• Alternate genetics. Choosing diverse seed varieties each year helps ensure common weed, insect and disease pests don’t become resistant to management strategies. WinPak® soybeans from CROPLAN® seed include a unique combination of two varieties that work together and confer different levels of protection against common diseases to help mitigate risk.
  • Treat seed. Selecting soybean varieties with the right seed treatments can provide up to 40 days of protection against early-season diseases including rhizoctonia, Pythium and sudden death syndrome.
  • Watch nutrient levels. Multiple years of soybean production can remove nutrients including phosphorus and potassium from the soil.
  • Apply foliar fungicide and insecticide. Applications at the R2/R3 growth stage can provide extra protection against late-season pests.
Strategic production practices can help you get more from non-rotational acres. Consult with your local WinField United retailer to develop a comprehensive management plan that includes the proper seed choices, crop protection products and fertilization needs for your acres.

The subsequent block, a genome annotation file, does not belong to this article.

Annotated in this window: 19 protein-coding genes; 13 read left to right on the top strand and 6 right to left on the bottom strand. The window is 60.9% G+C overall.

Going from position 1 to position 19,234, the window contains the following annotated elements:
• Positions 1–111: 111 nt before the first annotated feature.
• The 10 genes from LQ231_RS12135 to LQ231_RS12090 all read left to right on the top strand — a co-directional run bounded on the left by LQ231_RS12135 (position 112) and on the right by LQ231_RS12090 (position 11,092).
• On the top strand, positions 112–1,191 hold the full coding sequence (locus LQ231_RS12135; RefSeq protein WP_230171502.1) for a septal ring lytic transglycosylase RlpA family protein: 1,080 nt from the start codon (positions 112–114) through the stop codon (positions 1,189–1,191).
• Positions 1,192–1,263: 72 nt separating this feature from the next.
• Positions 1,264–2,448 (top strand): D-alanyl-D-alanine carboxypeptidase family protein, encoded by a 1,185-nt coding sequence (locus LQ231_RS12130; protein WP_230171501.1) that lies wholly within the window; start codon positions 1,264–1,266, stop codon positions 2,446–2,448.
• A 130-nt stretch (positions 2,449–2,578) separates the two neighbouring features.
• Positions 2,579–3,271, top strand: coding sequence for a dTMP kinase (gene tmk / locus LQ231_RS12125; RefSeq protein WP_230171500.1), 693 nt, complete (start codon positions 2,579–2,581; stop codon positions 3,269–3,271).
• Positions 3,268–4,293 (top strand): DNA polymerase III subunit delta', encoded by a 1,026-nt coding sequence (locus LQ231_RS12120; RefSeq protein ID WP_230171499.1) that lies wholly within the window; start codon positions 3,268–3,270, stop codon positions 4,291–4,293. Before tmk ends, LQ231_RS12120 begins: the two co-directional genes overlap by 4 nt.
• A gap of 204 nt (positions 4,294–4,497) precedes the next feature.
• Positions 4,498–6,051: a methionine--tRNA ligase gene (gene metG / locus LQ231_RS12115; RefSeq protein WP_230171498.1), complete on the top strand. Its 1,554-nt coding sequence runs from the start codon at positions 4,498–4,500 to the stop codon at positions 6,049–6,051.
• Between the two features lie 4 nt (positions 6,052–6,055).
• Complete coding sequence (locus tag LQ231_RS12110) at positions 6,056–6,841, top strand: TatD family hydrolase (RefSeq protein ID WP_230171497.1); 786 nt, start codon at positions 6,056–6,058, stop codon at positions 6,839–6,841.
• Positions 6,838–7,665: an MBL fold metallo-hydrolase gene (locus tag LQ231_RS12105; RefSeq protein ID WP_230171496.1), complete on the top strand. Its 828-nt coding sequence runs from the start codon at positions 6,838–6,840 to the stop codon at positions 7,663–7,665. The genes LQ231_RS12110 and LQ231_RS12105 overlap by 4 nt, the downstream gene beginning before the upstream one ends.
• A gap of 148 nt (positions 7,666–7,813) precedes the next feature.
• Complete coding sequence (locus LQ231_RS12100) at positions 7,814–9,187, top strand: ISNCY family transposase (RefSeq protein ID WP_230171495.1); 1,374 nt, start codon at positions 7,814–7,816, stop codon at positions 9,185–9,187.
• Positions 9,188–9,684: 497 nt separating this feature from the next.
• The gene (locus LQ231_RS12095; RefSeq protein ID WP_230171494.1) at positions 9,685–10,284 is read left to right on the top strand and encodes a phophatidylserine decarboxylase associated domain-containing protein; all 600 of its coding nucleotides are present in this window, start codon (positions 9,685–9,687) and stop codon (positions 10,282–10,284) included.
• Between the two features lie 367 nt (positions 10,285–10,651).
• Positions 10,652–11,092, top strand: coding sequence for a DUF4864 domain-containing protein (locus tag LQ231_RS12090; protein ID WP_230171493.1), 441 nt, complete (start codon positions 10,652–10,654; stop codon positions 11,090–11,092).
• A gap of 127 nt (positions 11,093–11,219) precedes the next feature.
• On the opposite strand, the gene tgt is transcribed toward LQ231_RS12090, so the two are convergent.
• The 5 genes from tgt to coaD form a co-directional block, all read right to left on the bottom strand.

1. Seifert, C. A., M. J. Roberts, and D. B. Lobell. 2017. Continuous Corn and Soybean Yield Penalties across Hundreds of Thousands of Fields. Agron. J. 109:541-548. doi:10.2134/agronj2016.03.0134
 
© 2018 WinField United. CROPLAN®, WinField® and WinPak® are trademarks of WinField United.
 

Managing For Yield on Rotational and Non-Rotational Acres

Joel and Jon
Hosts, WinField United
From nitrogen applications to tillage options to market conditions, there’s a lot to consider when making crop rotation decisions. On this episode of the Deal With Yield, hosts Joel Wipperfurth and Jon Zuk discuss the many factors that play into crop rotation decisions. Plus, the guys look back on lessons learned in 2018.
Season 14, Episode 4: Managing For Yield on Rotational and Non-Rotational Acres

The Deal With Yield is a podcast series covering the issues that matter most in crop production.

5 Tips for Fall Nitrogen Management

Tyler Steinkamp
Regional Agronomist
Nitrogen is a tough nutrient to manage. It can be immobilized, volatilized or leached before plants even have a chance to uptake it. As you consider fall nitrogen applications, here are five tips to make the most of your dollars and time.
 
  1. Watch soil temperatures. Before you apply your fall nitrogen application, be sure the soil temperature is at 50 degrees and declining. Nitrification can take place when soils are above this threshold, making the potential loss over the winter relatively high.